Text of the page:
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Important Updates

Support for Students and Schools Impacted by Coronavirus
In response to school closures due to the COVID-19 pandemic, we’re offering at-home testing for 2020 AP Exams. Note that any related adjustments to 2020 AP Exams, such as length or content covered, may not be reflected on all AP Central pages. Visit Taking the Exams for the latest exam information.

New Secure Practice Exams
Two new secure AP U.S. Government and Politics practice exams are now available on the AP Course Audit site and in the AP Classroom question bank. The practice exams match this year’s exam specifications and include scoring guidelines and scoring worksheets. Note: the scoring worksheets use past averages, so the cut score ranges may not fully align with the 2020 exam standards.

The May 2019 AP U.S. Government and Politics Exam is also now available as a released, secure practice exam on the AP Course Audit site and as individual secure questions in the question bank. This exam is also accompanied by scoring guidelines and a scoring worksheet.

As a reminder, these exams are most appropriate for student practice late in the school year, as the exam date approaches.

Get Real-Time Feedback from Personal Progress Checks
Personal progress checks in AP Classroom are a great way to ensure your students are continuing to build mastery of content and skills. The real-time results can help you and your students prioritize additional practice before the AP Exam.

Sign In to AP Classroom

Updated Course and Exam Description
The AP United States Government and Politics Course and Exam Description (CED) has been updated to accurately reflect the skills-based activities available through the AP Course Audit site.

Exam Overview

Exam questions assess the course concepts and skills outlined in the course framework. For more information on exam weighting, download the AP U.S. Government and Politics Course and Exam Description (CED). Scoring guidelines for each of the sample free-response questions in the CED are also available, along with a scoring rubric that applies to Free Response Question 4: Argument Essay, regardless of specific question prompt.

  • Event
    • MON, MAY 11, 2020, 4 PM ET

    AP U.S. Government and Politics Exam Day

    •  

Encourage your students to visit the AP U.S. Government and Politics student page for exam information and exam practice.

Exam Format

The AP U.S. Government and Politics Exam will continue to have consistent question types, weighting, and scoring guidelines every year, so you and your students know what to expect on exam day. The overall format of the exam—including the weighting, timing, types of questions, and types of stimulus materials—won’t change.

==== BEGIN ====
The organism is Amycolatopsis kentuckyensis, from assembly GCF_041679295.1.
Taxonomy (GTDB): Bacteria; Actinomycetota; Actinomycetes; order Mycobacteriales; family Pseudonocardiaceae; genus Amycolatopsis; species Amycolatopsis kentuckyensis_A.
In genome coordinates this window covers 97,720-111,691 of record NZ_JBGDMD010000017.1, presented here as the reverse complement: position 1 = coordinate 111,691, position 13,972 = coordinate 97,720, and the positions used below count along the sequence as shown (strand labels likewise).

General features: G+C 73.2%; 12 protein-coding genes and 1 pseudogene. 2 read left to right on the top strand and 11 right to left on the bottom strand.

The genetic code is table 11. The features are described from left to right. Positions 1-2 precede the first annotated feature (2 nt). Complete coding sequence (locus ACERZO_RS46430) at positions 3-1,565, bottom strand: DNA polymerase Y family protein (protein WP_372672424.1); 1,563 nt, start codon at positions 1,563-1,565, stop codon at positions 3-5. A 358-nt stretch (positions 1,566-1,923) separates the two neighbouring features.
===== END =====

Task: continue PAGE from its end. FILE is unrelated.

Section 1: Multiple Choice

55 Questions | 1 Hour 20 Minutes | 50% of Exam Score

  • Individual questions (no stimulus): ~30
  • Set-based questions
    • Quantitative Analysis: Analysis and application of quantitative-based source material
    • Qualitative Analysis: Analysis and application of text-based (primary and secondary) sources
    • Visual Analysis: Analysis and application of qualitative visual information

Section 2: Free Response

4 Questions | 1 Hour 40 Minutes | 50% of Exam Score

  • Concept Application: Respond to a political scenario, describe and explain the effects of a political institution, behavior, or process
  • Quantitative Analysis: Analyze quantitative data, identify a trend or pattern, or draw a conclusion from a visual representation and explain how it relates to a political principle, institution, process, policy, or behavior
  • SCOTUS Comparison: Compare a nonrequired Supreme Court case with a required Supreme Court case, explaining how information from the required case is relevant to the nonrequired one
  • Argument Essay: Develop an argument in the form of an essay, using evidence from required foundational documents and course concepts

 

Exam Questions and Scoring Information

For free-response questions (FRQs) from the 2019 exam, along with scoring information, check out the table below.

Be sure to review the Chief Reader Report. In this invaluable resource, the chief reader of the AP Exam compiles feedback from members of the AP Reading leadership to explain how students performed on the FRQs, summarize typical student errors, and address specific concepts and content with which students have struggled the most that year.

2019: Free-Response Questions